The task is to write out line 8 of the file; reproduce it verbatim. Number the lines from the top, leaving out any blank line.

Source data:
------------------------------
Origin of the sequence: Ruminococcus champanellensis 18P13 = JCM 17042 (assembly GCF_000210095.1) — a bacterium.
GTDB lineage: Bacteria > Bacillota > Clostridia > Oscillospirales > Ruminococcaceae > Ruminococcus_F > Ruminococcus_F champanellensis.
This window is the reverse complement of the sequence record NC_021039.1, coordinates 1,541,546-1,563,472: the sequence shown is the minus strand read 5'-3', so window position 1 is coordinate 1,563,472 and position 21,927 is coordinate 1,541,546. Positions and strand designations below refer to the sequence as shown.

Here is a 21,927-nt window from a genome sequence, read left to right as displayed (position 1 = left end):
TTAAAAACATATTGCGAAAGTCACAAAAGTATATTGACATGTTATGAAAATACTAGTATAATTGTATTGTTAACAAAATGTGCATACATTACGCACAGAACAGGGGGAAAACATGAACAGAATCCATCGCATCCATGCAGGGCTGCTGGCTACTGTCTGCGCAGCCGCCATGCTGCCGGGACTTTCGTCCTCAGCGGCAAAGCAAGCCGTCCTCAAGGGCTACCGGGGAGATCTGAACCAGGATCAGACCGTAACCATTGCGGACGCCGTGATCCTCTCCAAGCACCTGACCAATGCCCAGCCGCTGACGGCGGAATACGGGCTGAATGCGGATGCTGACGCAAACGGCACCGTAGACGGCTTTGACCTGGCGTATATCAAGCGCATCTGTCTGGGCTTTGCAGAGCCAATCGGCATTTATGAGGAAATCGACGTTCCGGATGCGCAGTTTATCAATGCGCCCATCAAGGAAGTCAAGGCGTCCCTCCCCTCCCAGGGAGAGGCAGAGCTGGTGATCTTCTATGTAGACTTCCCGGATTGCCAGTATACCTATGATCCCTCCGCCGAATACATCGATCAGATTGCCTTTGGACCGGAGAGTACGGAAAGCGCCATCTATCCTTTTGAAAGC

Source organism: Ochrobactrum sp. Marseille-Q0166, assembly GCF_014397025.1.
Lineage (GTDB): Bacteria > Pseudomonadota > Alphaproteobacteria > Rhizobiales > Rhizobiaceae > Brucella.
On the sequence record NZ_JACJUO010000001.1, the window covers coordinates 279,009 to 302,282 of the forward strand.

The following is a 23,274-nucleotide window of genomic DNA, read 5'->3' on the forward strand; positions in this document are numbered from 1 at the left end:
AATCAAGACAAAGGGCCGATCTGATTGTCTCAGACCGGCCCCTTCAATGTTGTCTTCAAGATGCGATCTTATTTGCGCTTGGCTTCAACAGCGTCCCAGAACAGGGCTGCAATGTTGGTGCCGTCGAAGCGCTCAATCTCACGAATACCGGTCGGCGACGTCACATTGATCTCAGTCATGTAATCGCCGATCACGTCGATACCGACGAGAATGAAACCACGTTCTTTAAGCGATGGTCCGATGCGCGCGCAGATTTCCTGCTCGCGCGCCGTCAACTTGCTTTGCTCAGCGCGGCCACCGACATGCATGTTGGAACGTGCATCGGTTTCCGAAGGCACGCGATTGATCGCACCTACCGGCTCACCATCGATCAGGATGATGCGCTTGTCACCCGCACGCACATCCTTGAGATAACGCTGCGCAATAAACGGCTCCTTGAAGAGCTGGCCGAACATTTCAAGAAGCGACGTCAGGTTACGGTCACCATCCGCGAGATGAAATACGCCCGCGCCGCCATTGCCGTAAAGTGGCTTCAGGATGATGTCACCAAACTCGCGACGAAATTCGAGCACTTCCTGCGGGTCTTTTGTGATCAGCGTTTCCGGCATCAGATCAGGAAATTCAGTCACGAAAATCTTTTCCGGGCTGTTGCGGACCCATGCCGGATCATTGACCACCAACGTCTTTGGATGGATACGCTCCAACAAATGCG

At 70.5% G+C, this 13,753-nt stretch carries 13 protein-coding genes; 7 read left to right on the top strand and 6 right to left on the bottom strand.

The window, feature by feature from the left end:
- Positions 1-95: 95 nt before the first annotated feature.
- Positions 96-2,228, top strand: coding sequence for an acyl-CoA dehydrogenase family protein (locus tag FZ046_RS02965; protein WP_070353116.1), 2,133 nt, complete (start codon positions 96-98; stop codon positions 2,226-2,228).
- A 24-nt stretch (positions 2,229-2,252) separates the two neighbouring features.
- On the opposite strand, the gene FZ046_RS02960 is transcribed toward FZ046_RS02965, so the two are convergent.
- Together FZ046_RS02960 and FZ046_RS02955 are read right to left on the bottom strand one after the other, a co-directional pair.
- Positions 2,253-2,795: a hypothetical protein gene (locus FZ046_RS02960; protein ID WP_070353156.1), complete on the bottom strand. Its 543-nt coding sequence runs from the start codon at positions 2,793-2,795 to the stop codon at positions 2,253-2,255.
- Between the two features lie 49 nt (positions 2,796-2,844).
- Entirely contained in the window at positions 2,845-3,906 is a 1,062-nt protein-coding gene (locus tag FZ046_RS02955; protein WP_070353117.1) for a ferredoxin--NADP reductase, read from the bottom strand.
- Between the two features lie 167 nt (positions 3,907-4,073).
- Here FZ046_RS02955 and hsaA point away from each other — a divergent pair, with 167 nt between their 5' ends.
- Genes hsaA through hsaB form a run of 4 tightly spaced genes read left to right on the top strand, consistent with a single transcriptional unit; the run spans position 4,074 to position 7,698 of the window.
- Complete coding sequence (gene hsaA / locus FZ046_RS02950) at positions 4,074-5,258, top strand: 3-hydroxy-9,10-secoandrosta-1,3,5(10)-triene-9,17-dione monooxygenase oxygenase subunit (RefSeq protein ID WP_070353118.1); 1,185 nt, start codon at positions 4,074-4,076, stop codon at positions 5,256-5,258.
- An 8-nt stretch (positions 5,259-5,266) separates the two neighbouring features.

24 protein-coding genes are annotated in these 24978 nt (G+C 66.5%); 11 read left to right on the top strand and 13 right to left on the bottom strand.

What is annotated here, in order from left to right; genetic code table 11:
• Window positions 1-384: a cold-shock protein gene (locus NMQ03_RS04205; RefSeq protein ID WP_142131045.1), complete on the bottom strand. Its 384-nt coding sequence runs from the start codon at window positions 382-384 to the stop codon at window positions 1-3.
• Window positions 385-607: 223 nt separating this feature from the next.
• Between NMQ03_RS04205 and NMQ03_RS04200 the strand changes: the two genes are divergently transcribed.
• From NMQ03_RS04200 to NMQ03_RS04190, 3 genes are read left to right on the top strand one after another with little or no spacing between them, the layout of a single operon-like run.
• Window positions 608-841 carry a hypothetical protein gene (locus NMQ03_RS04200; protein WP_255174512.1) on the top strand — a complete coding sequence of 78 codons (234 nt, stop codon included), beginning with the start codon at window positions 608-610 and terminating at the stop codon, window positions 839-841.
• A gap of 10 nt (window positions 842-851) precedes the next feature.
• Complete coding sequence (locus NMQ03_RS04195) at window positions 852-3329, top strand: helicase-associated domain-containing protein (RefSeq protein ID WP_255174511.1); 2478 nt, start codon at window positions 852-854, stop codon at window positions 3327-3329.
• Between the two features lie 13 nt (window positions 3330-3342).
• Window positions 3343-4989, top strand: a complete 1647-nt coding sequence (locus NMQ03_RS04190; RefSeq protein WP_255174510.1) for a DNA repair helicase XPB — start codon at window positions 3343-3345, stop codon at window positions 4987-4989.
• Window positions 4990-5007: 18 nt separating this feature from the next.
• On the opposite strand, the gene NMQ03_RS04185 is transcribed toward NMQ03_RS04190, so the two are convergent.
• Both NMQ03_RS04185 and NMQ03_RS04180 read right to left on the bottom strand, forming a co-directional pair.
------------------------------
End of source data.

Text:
On the sequence record NZ_JACJUO010000001.1, the window covers coordinates 279,009 to 302,282 of the forward strand.